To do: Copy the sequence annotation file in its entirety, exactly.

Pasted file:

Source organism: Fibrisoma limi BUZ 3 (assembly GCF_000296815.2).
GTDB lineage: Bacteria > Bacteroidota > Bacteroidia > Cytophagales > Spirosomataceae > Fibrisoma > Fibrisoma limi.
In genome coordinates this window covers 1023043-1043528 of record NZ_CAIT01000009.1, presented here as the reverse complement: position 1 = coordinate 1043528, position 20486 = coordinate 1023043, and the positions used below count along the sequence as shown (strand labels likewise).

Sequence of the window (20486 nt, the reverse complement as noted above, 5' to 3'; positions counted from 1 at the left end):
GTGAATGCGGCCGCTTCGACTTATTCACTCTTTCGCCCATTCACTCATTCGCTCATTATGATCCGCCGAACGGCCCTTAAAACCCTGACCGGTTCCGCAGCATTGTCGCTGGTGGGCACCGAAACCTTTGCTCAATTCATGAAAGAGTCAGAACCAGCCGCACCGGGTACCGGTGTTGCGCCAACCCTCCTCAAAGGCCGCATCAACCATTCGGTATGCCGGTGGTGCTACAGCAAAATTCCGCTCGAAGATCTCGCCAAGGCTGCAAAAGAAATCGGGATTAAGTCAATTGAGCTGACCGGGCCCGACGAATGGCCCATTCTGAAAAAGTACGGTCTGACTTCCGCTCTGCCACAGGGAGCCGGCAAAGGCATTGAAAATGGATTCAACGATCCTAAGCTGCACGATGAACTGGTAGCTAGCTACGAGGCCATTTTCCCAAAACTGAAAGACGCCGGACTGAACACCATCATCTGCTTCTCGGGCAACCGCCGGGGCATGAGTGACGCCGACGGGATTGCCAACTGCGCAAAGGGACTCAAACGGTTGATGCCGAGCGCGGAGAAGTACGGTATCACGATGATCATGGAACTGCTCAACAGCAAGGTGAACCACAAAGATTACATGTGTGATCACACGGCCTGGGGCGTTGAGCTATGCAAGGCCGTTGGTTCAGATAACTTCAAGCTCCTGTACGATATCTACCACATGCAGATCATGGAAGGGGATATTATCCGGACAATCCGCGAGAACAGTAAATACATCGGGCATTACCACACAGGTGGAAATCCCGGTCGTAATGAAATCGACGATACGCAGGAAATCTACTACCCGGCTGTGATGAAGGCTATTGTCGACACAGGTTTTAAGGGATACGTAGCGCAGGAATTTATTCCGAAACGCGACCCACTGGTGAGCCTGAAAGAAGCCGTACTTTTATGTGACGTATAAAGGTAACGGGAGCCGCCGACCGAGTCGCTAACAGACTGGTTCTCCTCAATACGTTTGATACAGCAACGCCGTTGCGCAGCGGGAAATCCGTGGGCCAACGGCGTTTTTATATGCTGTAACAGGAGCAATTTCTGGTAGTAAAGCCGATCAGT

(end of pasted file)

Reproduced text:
Source organism: Fibrisoma limi BUZ 3 (assembly GCF_000296815.2).
GTDB lineage: Bacteria > Bacteroidota > Bacteroidia > Cytophagales > Spirosomataceae > Fibrisoma > Fibrisoma limi.
In genome coordinates this window covers 1023043-1043528 of record NZ_CAIT01000009.1, presented here as the reverse complement: position 1 = coordinate 1043528, position 20486 = coordinate 1023043, and the positions used below count along the sequence as shown (strand labels likewise).

Sequence of the window (20486 nt, the reverse complement as noted above, 5' to 3'; positions counted from 1 at the left end):
GTGAATGCGGCCGCTTCGACTTATTCACTCTTTCGCCCATTCACTCATTCGCTCATTATGATCCGCCGAACGGCCCTTAAAACCCTGACCGGTTCCGCAGCATTGTCGCTGGTGGGCACCGAAACCTTTGCTCAATTCATGAAAGAGTCAGAACCAGCCGCACCGGGTACCGGTGTTGCGCCAACCCTCCTCAAAGGCCGCATCAACCATTCGGTATGCCGGTGGTGCTACAGCAAAATTCCGCTCGAAGATCTCGCCAAGGCTGCAAAAGAAATCGGGATTAAGTCAATTGAGCTGACCGGGCCCGACGAATGGCCCATTCTGAAAAAGTACGGTCTGACTTCCGCTCTGCCACAGGGAGCCGGCAAAGGCATTGAAAATGGATTCAACGATCCTAAGCTGCACGATGAACTGGTAGCTAGCTACGAGGCCATTTTCCCAAAACTGAAAGACGCCGGACTGAACACCATCATCTGCTTCTCGGGCAACCGCCGGGGCATGAGTGACGCCGACGGGATTGCCAACTGCGCAAAGGGACTCAAACGGTTGATGCCGAGCGCGGAGAAGTACGGTATCACGATGATCATGGAACTGCTCAACAGCAAGGTGAACCACAAAGATTACATGTGTGATCACACGGCCTGGGGCGTTGAGCTATGCAAGGCCGTTGGTTCAGATAACTTCAAGCTCCTGTACGATATCTACCACATGCAGATCATGGAAGGGGATATTATCCGGACAATCCGCGAGAACAGTAAATACATCGGGCATTACCACACAGGTGGAAATCCCGGTCGTAATGAAATCGACGATACGCAGGAAATCTACTACCCGGCTGTGATGAAGGCTATTGTCGACACAGGTTTTAAGGGATACGTAGCGCAGGAATTTATTCCGAAACGCGACCCACTGGTGAGCCTGAAAGAAGCCGTACTTTTATGTGACGTATAAAGGTAACGGGAGCCGCCGACCGAGTCGCTAACAGACTGGTTCTCCTCAATACGTTTGATACAGCAACGCCGTTGCGCAGCGGGAAATCCGTGGGCCAACGGCGTTTTTATATGCTGTAACAGGAGCAATTTCTGGTAGTAAAGCCGATCAGT